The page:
AMARILLO, Texas (KAMR/KCIT) — At this time, everyone is still learning new information about the COVID-19 variant, B.1.1.7.
Dr. Scott Milton, Texas Tech Physicians Infectious Disease Physician, shared “I think what we know about the new variants is that they seem to be more contagious.”
In addition to B.1.1.7, the UK COVID-19 variant, Dr. Milton shared that he believes there is also an additional variant in South Africa that may not be as easily treated.
He said, “I think that there’s also a variant in South Africa, called the South African variant that may not be as easily treated. In other words, there’s these drugs called these monoclonal antibodies that we give like that VAMP drug and there’s some evidence to suggest that that variant may not respond to treatment, as well.”
However, as of right now, Dr. Milton explained that the South African variant is mainly just in South Africa and possibly South America.
As for the UK COVID-19 variant, Thursday marked the first day that B.1.1.7 has been reported in the state of Texas, in Harris County.
“At least five to ten states now are starting to see this new variant. I’m certain that if it’s something that’s more contagious, you know, it’s gotta be out there. It’s just a matter of doing the surveillance to find it,” said Dr. Milton.
While this variant is more contagious, there is some good news.
Dr. Milton stated, “There’s been no evidence that it causes more severe disease. It’s just that it seems to spread more easily.”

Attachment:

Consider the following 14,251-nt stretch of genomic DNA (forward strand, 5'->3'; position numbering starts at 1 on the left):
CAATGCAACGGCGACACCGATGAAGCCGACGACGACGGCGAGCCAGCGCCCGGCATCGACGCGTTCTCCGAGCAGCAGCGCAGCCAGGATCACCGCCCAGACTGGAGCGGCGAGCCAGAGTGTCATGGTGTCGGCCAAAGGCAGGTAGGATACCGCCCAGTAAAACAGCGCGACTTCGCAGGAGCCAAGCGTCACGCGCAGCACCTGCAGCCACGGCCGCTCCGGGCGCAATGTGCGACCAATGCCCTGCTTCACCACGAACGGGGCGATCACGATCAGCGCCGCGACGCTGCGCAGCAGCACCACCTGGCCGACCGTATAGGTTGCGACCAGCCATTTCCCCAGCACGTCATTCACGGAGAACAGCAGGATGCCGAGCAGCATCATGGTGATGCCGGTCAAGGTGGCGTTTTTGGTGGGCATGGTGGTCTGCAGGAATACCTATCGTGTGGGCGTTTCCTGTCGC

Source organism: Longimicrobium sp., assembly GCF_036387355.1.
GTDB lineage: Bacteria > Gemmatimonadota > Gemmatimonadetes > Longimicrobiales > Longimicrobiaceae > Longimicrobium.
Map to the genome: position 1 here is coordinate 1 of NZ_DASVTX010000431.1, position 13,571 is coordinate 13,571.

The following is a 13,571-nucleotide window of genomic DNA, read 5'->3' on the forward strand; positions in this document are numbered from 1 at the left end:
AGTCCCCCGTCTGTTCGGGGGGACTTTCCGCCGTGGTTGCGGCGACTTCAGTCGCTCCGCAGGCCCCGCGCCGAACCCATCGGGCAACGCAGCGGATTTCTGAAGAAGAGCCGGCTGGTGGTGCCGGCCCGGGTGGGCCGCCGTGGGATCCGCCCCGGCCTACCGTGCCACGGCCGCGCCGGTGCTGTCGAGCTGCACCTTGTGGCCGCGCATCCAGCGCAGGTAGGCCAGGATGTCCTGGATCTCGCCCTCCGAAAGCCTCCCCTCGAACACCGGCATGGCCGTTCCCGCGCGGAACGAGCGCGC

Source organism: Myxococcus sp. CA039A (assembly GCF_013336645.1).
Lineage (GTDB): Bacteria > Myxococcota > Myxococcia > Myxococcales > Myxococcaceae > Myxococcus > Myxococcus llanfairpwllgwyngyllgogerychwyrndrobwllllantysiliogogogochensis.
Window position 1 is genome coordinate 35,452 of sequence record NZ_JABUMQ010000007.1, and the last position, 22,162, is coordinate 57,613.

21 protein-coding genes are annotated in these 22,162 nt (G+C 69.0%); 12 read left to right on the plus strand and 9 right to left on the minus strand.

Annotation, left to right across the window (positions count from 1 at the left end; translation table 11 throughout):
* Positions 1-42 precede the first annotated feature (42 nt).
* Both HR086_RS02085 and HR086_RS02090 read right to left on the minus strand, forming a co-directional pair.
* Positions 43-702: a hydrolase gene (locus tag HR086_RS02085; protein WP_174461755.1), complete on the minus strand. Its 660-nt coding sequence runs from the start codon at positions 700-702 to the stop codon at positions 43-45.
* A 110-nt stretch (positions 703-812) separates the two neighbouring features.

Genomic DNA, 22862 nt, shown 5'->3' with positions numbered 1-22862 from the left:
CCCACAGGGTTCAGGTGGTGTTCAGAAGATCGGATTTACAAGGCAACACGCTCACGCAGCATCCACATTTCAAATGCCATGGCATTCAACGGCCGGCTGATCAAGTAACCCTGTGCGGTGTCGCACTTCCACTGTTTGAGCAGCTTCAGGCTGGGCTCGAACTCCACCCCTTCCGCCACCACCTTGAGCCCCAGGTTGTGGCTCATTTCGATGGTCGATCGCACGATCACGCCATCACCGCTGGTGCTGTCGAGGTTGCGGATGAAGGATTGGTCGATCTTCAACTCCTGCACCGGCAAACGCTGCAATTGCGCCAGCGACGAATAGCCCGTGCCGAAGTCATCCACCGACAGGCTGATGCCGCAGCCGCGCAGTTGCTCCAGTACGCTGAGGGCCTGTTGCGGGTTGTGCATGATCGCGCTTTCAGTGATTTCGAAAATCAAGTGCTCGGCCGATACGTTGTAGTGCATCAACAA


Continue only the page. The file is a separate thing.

Additionally, seeing a mutation of the original virus, though, does not come as a surprise.
“With these, you know if you think about influenza, those mutations are every year with influenza, so it’s not really unexpected when you have such widespread huge pandemic numbers like this that you’re going to get mutations and you’re going to get variants,” explained Dr. Milton.
Dr. Milton believes that this is yet another reason for people to receive the vaccination.
“In the future, we’re going to continue to see cases of COVID. We’ll see cases of COVID a year from now, but what we hope is that we’re going to have enough people vaccinated that it’s going to be much more manageable and we’re not going to have near the complications and not have near the deaths,” he said.
While the general public waits to receive the COVID-19 vaccine, Dr. Milton recommends for everyone to continue practicing social distancing and wearing masks.
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